It is the creationists, of course, who forecast doom if U.S. schools follow a secularist path. Science, however, by its nature, relies on evidence, and all the fossil and other evidence points toward an evolved human species over millions of years on a planet tens of millions of years old [ooops!] in a universe over two billion years in existence [ooops again!].
Some creationists are promoting an idea they call "intelligent design" as an alternative to Darwinism, eliminating the randomness and survival-of-the-fittest of Darwinian thought. But, again, no evidence exists to support any theory of evolution except Charles Darwin's. Science classes can only teach the scientific method or they become meaningless.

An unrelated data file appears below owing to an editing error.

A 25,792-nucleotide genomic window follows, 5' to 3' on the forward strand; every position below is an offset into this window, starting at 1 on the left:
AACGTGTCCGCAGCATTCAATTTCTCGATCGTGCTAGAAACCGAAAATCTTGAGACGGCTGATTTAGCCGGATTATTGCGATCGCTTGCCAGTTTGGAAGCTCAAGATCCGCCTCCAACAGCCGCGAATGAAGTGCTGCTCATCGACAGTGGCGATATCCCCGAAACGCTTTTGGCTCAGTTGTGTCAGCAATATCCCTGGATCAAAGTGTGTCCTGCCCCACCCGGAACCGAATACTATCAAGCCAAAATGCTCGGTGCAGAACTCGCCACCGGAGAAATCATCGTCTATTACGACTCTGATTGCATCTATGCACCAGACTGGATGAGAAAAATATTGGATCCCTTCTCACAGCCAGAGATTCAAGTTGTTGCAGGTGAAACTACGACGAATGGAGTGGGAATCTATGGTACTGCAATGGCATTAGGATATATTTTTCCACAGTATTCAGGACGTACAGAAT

Many creationists say that teaching Darwin is tantamount to teaching atheism, but most science teachers, believers as well as non-believers, scoff at that. The Rev. Warren Eschbach, a professor at Lutheran Theological Seminary in Gettysburg, Pa., believes that "science is figuring out what God has already done" and the book of Genesis was never "meant to be a science textbook for the 21st century." Rev. Eschbach is the father of Robert Eschbach, one of the science teachers in Dover, Pa., who refused to teach a school-board-mandated statement to biology students criticizing the theory of evolution and promoting intelligent design. Last week, the school district gathered students together and the statement was read to them by an assistant superintendent.